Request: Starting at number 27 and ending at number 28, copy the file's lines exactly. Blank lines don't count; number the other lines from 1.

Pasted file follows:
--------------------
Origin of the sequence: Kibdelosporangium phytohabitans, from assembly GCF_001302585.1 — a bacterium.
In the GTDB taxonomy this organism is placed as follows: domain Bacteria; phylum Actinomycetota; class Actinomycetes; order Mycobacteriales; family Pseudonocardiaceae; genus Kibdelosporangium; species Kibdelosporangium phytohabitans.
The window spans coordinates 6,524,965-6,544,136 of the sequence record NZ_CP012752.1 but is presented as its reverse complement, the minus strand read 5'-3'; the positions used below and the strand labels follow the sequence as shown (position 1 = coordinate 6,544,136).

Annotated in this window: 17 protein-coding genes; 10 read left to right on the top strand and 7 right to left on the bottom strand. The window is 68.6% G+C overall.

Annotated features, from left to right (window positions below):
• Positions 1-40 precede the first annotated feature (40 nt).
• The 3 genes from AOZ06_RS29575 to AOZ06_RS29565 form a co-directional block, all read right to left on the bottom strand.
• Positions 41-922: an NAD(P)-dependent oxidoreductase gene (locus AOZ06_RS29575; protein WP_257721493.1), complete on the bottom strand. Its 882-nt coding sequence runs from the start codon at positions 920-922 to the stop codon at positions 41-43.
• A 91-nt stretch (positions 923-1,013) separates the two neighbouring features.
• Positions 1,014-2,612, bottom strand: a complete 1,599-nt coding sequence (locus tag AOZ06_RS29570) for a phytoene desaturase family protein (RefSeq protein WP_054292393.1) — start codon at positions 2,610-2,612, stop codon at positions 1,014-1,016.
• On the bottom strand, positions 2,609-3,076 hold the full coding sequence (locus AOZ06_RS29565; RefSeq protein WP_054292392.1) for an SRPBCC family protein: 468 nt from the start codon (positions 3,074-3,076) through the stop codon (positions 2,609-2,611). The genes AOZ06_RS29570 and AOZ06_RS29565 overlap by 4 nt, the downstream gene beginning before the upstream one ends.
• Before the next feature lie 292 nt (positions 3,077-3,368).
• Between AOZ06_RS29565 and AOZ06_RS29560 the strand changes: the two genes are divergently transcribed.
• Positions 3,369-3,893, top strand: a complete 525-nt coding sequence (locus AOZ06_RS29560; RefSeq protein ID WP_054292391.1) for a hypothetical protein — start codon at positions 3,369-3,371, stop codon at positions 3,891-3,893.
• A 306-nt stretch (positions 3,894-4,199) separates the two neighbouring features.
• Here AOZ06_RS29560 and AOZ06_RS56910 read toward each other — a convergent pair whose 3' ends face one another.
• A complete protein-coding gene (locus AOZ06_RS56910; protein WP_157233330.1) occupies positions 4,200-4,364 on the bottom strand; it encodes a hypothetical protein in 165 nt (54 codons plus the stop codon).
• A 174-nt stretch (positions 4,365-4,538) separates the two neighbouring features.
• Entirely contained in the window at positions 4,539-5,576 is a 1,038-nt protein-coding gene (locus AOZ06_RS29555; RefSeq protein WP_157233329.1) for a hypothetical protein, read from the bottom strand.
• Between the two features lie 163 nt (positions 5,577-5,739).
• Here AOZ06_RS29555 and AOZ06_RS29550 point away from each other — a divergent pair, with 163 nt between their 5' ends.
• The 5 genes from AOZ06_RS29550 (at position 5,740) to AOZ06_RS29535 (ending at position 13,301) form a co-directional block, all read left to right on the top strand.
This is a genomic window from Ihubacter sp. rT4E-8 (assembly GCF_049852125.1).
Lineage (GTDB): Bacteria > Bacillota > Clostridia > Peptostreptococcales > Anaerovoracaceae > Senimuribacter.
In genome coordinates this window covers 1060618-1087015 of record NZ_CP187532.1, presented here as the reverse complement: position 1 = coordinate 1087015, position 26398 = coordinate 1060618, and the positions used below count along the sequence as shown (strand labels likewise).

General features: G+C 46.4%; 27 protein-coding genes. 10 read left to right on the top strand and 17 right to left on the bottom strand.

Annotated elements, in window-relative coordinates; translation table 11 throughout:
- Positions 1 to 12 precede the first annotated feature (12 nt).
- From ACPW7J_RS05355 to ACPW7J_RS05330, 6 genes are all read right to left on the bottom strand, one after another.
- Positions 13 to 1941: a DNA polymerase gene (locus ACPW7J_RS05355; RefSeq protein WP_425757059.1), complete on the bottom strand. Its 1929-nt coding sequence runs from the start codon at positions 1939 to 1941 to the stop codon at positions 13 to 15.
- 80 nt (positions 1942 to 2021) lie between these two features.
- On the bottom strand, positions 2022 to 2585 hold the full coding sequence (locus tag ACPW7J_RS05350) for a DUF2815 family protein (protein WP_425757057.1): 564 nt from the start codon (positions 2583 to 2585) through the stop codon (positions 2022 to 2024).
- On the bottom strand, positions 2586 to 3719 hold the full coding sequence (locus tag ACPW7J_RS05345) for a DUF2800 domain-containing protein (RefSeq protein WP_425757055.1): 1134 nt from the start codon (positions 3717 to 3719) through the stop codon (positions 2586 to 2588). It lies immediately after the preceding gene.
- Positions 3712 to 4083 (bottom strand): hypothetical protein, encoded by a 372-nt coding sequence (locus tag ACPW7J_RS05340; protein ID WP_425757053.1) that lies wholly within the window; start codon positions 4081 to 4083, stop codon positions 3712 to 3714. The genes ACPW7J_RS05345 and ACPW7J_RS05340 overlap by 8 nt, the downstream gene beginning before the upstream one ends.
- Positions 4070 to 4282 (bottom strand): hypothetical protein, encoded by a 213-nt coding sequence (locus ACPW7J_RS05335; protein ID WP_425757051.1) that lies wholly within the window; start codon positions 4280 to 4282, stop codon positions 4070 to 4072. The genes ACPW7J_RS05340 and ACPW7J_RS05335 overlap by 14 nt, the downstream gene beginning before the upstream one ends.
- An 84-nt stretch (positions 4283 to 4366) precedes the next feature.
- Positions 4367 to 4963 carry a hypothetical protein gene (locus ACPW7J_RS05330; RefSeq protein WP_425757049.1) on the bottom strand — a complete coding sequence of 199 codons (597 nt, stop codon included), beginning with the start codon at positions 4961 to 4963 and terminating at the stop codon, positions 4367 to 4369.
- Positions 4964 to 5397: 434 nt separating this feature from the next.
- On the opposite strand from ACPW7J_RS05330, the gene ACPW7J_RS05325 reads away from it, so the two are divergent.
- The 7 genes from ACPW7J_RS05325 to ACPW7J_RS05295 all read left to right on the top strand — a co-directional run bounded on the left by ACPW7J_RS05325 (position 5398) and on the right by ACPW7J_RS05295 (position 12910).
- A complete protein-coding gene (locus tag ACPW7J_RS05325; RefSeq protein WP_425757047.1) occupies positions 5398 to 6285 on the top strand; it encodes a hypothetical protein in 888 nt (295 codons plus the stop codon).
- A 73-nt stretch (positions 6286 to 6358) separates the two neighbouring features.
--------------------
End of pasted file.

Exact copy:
Annotated elements, in window-relative coordinates; translation table 11 throughout:
- Positions 1 to 12 precede the first annotated feature (12 nt).